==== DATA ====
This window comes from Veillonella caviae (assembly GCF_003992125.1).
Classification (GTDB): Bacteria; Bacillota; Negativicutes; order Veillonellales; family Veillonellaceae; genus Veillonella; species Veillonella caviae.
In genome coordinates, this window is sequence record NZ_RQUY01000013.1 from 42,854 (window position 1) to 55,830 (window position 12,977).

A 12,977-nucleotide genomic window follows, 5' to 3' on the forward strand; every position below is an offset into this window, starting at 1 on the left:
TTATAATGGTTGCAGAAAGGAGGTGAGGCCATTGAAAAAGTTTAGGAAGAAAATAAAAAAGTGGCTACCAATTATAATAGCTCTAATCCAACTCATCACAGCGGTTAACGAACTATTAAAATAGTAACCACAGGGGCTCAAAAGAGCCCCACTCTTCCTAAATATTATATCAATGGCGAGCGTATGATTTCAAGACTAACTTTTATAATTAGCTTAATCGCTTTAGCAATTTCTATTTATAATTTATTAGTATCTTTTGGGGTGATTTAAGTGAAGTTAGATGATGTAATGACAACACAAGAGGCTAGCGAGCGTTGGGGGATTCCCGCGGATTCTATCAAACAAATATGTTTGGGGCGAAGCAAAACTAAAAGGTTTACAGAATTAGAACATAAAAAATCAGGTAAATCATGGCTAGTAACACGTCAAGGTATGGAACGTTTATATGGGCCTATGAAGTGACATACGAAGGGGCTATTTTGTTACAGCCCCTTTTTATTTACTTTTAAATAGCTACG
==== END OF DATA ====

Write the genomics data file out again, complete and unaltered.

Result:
This window comes from Veillonella caviae (assembly GCF_003992125.1).
Classification (GTDB): Bacteria; Bacillota; Negativicutes; order Veillonellales; family Veillonellaceae; genus Veillonella; species Veillonella caviae.
In genome coordinates, this window is sequence record NZ_RQUY01000013.1 from 42,854 (window position 1) to 55,830 (window position 12,977).

A 12,977-nucleotide genomic window follows, 5' to 3' on the forward strand; every position below is an offset into this window, starting at 1 on the left:
TTATAATGGTTGCAGAAAGGAGGTGAGGCCATTGAAAAAGTTTAGGAAGAAAATAAAAAAGTGGCTACCAATTATAATAGCTCTAATCCAACTCATCACAGCGGTTAACGAACTATTAAAATAGTAACCACAGGGGCTCAAAAGAGCCCCACTCTTCCTAAATATTATATCAATGGCGAGCGTATGATTTCAAGACTAACTTTTATAATTAGCTTAATCGCTTTAGCAATTTCTATTTATAATTTATTAGTATCTTTTGGGGTGATTTAAGTGAAGTTAGATGATGTAATGACAACACAAGAGGCTAGCGAGCGTTGGGGGATTCCCGCGGATTCTATCAAACAAATATGTTTGGGGCGAAGCAAAACTAAAAGGTTTACAGAATTAGAACATAAAAAATCAGGTAAATCATGGCTAGTAACACGTCAAGGTATGGAACGTTTATATGGGCCTATGAAGTGACATACGAAGGGGCTATTTTGTTACAGCCCCTTTTTATTTACTTTTAAATAGCTACG